How the Jeddah F1 race became a one-sitting Netflix drama series Prime

How the Jeddah F1 race became a one-sitting Netflix drama series

The inaugural Saudi Arabian Grand Prix was a race packed full of incident as Formula 1 2021's title contenders repeatedly clashed on track. Lewis Hamilton won out over Max Verstappen to level the scores heading into next weekend's Abu Dhabi finale, as Jeddah turned F1 into a drama series

The impressive attitude that earned Albon his second F1 chance Prime

The impressive attitude that earned Albon his second F1 chance

Dropped by Red Bull last season, Alexander Albon has fought back into a Formula 1 seat with Williams. ALEX KALINAUCKAS explains what Albon has done to earn the place soon to be vacated by the highly rated George Russell

Formula 1
Dec 5, 2021
The factors that could negate Red Bull's practice gap to Mercedes Prime

The factors that could negate Red Bull's practice gap to Mercedes

Mercedes led the way in practice for Formula 1’s first race in Jeddah, where Red Bull was off the pace on both single-lap and long runs. But, if Max Verstappen can reverse the results on Saturday, factors familiar in motorsport’s main electric single-seater category could be decisive in another close battle with Lewis Hamilton...

Formula 1
Dec 4, 2021
Why Norris doesn’t expect Mr Nice Guy praise for much longer Prime

Why Norris doesn’t expect Mr Nice Guy praise for much longer

Earning praise from rivals has been a welcome sign that Lando Norris is becoming established among Formula 1's elite. But the McLaren driver is confident that his team's upward curve can put him in the mix to contend for titles in the future, when he's hoping the compliments will be replaced by being deemed an equal adversary

Formula 1
Dec 2, 2021
What Ferrari still needs to improve to return to F1 title contention Prime

What Ferrari still needs to improve to return to F1 title contention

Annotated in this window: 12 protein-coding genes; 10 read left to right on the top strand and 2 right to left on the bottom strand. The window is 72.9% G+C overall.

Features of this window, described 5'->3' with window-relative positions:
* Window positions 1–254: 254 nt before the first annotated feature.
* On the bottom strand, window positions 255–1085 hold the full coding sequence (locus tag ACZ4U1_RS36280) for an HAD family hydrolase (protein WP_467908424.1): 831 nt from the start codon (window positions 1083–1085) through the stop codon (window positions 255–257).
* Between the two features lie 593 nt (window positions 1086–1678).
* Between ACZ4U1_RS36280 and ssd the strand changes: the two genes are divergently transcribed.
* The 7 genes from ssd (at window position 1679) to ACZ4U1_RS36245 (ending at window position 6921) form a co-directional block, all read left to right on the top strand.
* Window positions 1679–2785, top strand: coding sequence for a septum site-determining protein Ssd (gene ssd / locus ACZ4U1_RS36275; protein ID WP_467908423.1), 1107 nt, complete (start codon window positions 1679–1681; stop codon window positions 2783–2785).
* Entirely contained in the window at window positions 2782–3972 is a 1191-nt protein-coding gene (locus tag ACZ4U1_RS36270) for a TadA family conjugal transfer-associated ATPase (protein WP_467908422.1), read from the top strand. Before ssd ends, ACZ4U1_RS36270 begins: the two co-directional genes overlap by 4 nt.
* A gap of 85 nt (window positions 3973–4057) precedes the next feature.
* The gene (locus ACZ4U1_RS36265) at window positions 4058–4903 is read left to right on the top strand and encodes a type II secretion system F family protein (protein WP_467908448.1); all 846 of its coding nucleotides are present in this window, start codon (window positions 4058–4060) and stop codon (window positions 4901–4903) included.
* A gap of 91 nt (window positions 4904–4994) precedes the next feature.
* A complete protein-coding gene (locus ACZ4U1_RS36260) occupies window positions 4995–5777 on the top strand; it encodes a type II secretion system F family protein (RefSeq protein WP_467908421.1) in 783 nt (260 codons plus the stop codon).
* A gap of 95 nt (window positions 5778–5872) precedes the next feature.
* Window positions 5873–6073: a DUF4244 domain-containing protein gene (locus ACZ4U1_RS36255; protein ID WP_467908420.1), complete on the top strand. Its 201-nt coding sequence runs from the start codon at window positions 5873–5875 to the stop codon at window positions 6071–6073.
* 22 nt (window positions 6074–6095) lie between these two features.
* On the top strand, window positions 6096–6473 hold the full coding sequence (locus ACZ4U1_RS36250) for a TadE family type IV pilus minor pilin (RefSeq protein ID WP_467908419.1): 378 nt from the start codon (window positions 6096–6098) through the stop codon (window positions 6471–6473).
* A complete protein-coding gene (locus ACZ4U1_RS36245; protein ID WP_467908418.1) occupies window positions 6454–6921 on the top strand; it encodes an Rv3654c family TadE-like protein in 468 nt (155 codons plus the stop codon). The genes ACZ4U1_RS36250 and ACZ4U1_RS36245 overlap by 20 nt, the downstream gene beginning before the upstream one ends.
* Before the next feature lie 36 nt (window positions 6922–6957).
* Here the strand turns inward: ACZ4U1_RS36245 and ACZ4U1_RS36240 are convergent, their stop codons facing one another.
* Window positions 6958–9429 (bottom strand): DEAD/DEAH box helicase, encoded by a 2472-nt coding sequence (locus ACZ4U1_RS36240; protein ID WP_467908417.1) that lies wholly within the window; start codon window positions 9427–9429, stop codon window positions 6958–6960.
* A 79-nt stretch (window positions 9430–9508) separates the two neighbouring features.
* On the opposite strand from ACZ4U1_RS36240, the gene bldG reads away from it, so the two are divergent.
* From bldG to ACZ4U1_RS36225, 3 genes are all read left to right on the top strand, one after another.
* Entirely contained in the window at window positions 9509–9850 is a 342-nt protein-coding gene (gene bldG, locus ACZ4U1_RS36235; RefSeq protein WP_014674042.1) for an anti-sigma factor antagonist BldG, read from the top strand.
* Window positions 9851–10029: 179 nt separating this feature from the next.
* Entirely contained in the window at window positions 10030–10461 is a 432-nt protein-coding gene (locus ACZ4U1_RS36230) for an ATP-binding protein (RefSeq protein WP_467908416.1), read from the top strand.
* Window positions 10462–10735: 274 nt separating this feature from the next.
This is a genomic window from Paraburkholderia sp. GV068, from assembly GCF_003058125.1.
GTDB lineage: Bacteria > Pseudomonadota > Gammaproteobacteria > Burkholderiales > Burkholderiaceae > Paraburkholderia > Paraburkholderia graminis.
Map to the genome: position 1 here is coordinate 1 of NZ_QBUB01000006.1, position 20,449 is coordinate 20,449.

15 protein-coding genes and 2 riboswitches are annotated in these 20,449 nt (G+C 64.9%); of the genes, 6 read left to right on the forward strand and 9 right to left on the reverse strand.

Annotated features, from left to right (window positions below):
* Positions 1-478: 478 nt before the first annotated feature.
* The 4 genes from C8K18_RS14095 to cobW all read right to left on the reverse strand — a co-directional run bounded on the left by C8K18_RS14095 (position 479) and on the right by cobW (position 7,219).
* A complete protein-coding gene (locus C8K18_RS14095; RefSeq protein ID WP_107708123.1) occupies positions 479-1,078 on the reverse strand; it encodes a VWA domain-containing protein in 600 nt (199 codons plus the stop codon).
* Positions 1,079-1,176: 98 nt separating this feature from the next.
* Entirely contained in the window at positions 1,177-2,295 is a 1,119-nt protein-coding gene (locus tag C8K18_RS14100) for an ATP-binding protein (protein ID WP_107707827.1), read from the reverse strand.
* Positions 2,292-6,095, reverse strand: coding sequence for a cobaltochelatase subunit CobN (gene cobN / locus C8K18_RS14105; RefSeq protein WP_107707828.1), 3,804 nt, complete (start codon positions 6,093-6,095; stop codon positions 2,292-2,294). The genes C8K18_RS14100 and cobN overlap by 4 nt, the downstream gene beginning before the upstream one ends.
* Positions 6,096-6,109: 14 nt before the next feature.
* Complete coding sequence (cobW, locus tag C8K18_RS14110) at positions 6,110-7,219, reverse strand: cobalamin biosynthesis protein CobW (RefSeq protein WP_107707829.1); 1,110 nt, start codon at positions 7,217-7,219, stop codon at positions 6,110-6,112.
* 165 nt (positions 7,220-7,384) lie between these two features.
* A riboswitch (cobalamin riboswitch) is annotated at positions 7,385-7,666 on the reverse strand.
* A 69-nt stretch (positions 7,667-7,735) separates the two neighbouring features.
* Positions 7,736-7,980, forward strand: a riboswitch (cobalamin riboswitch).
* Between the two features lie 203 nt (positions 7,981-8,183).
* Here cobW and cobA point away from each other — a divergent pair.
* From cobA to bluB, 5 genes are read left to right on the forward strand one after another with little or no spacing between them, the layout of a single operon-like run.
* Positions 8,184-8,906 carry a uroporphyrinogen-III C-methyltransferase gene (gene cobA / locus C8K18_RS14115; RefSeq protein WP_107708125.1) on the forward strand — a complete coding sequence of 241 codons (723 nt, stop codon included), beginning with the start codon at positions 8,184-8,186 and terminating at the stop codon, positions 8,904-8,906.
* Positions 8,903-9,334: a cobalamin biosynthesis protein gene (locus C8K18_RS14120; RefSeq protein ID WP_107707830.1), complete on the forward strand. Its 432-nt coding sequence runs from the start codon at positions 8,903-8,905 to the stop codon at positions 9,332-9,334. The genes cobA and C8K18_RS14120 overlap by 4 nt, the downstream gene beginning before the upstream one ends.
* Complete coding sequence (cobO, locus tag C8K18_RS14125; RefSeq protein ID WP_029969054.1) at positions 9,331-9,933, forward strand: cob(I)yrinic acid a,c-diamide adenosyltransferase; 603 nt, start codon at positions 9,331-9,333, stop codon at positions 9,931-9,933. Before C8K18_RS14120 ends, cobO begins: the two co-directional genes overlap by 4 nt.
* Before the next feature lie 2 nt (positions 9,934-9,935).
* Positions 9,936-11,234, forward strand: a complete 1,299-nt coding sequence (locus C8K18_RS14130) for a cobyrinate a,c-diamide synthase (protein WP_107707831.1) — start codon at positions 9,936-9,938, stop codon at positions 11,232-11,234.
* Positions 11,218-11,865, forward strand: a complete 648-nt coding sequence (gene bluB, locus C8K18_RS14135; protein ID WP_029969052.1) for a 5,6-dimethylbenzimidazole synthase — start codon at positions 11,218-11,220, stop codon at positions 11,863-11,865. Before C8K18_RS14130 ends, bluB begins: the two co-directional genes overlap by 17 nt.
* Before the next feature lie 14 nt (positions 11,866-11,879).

After a disastrous 2020 in which it slumped to sixth in the F1 constructors' standings, Ferrari has rebounded strongly and is on course to finish third - despite regulations that forced it to carryover much of its forgettable SF1000 machine. Yet while it can be pleased with its improvement, there are still steps it must make if 2022 is to yield a return to winning ways

Formula 1
Dec 2, 2021
How F1 teams and personnel react in pressurised situations Prime

How F1 teams and personnel react in pressurised situations

OPINION: The pressure is firmly on Red Bull and Mercedes as Formula 1 2021 embarks on its final double-header. How the respective teams deal with that will be a crucial factor in deciding the outcome of the drivers' and constructors' championships, as Motorsport.com's technical consultant and ex-McLaren F1 engineer Tim Wright explains.

Formula 1
Dec 1, 2021
How getting sacked from Benetton made Mercedes' Allison Prime

How getting sacked from Benetton made Mercedes' Allison

He’s had a hand in world championship-winning Formula 1 cars for Benetton, Renault and Mercedes, and was also a cog in the Schumacher-Ferrari axis. Having recently ‘moved upstairs’ as Mercedes chief technical officer, James Allison tells Stuart Codling about his career path and why being axed by Benetton was one of the best things that ever happened to him.

Formula 1
Nov 28, 2021